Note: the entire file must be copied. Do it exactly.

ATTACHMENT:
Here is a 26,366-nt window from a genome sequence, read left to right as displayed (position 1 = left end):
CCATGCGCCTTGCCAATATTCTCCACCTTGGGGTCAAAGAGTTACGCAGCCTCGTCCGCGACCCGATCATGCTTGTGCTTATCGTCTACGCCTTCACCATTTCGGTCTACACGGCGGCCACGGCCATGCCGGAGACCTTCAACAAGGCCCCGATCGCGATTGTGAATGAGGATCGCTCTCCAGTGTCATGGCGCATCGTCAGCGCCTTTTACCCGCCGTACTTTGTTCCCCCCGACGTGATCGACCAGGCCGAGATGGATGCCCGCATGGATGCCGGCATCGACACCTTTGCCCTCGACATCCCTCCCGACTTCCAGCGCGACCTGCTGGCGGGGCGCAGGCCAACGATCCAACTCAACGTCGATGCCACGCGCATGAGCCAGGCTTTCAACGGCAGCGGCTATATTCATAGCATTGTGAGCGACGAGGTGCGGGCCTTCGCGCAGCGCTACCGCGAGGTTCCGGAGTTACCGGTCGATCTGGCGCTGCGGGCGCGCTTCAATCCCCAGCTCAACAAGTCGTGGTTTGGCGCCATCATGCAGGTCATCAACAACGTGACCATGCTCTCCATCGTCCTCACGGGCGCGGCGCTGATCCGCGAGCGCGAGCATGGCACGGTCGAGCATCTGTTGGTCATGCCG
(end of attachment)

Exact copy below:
Here is a 26,366-nt window from a genome sequence, read left to right as displayed (position 1 = left end):
CCATGCGCCTTGCCAATATTCTCCACCTTGGGGTCAAAGAGTTACGCAGCCTCGTCCGCGACCCGATCATGCTTGTGCTTATCGTCTACGCCTTCACCATTTCGGTCTACACGGCGGCCACGGCCATGCCGGAGACCTTCAACAAGGCCCCGATCGCGATTGTGAATGAGGATCGCTCTCCAGTGTCATGGCGCATCGTCAGCGCCTTTTACCCGCCGTACTTTGTTCCCCCCGACGTGATCGACCAGGCCGAGATGGATGCCCGCATGGATGCCGGCATCGACACCTTTGCCCTCGACATCCCTCCCGACTTCCAGCGCGACCTGCTGGCGGGGCGCAGGCCAACGATCCAACTCAACGTCGATGCCACGCGCATGAGCCAGGCTTTCAACGGCAGCGGCTATATTCATAGCATTGTGAGCGACGAGGTGCGGGCCTTCGCGCAGCGCTACCGCGAGGTTCCGGAGTTACCGGTCGATCTGGCGCTGCGGGCGCGCTTCAATCCCCAGCTCAACAAGTCGTGGTTTGGCGCCATCATGCAGGTCATCAACAACGTGACCATGCTCTCCATCGTCCTCACGGGCGCGGCGCTGATCCGCGAGCGCGAGCATGGCACGGTCGAGCATCTGTTGGTCATGCCG